Having worked out which subculture I wanted to photograph, and how I wanted to do it, I searched for a bleak, concrete area I could photograph people in. After looking around various places in South East London, I found an ideal place ironically close to a current gallery and theatre, on the South Bank, near the Hayward Gallery. Built in 1951, the Southbank Centre is a mass of concrete architecture. When talking about the Centre, About.com’s Architecture feature author wrote: ”Although still a thriving arts centre, South Bank Centre is criticized for its cold, harsh architecture.” [About.com, last accessed 17/05/07, http://architecture.about.com/library/ucsouthbank.htm%5D This desolate backdrop would, I thought, be an ideal candidate for photographing my subjects in against, not to mention providing a nice contrast between the artists I was going to photograph and the massive, imposing architecture around them.

When it came to choosing people to photograph, I initially had 5 artists from various places in London scheduled to be photographed. They ranged from people in art schools at present to people I knew who had an active interest in art. Unfortunately, the majority of them pulled out nearly at the last minute, and so I ended up using a friend of mine at the Byamshaw School of Art to help me find female artists there to photograph. After confirming dates and places, I had 3 subjects to photograph – Laura, a fine art student from Byamshaw School of Art; Jade – an artist hoping to get into Byamshaw School of Art; Jen – an artist and photographer who runs her own site, http://www.IfSheCouldSpeak.com. Although all 3 of them use different techniques, they are all currently documenting youth subculture in different ways. Jen’s main business is photographing bands and London’s music scene, Laura frequently does projects based on youth subculture in London in general, and Jade draws and photographs her peers and friends in their day to day lives.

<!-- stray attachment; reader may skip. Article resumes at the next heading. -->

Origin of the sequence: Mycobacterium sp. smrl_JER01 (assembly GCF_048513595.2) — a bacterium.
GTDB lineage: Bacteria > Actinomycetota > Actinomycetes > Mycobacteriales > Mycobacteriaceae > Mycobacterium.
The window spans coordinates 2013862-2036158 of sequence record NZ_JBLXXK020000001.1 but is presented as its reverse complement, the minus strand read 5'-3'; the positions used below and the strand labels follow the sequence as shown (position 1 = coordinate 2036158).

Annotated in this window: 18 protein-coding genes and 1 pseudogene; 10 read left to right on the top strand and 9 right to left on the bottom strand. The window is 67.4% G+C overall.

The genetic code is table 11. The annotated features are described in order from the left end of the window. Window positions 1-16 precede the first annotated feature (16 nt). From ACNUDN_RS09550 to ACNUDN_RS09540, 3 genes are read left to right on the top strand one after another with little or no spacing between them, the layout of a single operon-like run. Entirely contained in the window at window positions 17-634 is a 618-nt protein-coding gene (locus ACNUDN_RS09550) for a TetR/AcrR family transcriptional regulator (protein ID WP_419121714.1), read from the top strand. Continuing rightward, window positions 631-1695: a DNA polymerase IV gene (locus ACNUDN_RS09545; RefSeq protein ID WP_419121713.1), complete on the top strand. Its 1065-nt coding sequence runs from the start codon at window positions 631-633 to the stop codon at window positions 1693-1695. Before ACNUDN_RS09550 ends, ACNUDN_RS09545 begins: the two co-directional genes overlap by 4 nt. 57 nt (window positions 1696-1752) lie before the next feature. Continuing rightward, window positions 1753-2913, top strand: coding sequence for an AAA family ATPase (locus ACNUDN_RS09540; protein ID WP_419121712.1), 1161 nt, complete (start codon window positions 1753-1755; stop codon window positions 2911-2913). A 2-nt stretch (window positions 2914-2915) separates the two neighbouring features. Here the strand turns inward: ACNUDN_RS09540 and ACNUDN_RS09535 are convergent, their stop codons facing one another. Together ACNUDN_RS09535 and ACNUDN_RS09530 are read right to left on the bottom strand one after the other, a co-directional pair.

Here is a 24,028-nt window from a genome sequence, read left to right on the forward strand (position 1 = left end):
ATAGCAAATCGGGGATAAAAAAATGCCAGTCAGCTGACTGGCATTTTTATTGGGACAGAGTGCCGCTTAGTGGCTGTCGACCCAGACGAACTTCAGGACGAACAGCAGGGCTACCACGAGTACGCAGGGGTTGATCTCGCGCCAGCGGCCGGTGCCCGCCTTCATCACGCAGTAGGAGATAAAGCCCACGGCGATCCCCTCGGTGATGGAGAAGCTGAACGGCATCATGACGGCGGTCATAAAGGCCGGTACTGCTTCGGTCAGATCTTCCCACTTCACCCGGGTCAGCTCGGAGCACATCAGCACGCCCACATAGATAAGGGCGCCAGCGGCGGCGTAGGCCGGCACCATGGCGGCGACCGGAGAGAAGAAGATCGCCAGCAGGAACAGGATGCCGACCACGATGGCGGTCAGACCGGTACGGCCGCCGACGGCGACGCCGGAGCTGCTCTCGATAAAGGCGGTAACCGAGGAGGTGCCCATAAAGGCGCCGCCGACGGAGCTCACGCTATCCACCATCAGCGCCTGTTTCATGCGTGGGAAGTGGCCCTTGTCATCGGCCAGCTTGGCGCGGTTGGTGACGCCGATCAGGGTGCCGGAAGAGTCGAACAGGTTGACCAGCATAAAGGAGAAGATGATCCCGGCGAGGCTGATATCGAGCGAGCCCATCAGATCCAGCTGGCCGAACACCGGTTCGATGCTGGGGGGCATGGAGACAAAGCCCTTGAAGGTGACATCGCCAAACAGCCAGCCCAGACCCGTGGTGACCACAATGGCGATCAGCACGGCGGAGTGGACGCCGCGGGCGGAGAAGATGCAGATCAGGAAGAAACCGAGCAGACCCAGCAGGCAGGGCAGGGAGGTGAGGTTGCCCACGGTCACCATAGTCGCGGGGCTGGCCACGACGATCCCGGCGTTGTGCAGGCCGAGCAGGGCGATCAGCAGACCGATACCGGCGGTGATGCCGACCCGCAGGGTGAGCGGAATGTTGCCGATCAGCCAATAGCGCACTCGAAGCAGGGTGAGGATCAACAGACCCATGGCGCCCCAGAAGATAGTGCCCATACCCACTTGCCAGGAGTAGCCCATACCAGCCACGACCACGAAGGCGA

With each of the different photographs, I tried to ensure I generally followed Anita’s style of lighting from above (which is especially obvious in the photograph of Jen standing in the stairwell), although the actual angles varied. This is perhaps where I could’ve more closely followed Anita’s work, just by maintaining a similar angle and pose for each subject. However, at the time of shooting, I felt that capturing different areas would highlight the different backgrounds of each of the subjects, and that different angles might help give a greater feeling of the imposing architecture around them. I also wanted to try and not do just a straight, clear portrait as I wanted to try and give the photographs a feeling of the way that female artists are marginalized and as such aren’t seen fully in the art world, hence some of the shots only featuring part of the body, and the others not showing the details of the subject incredibly clearly.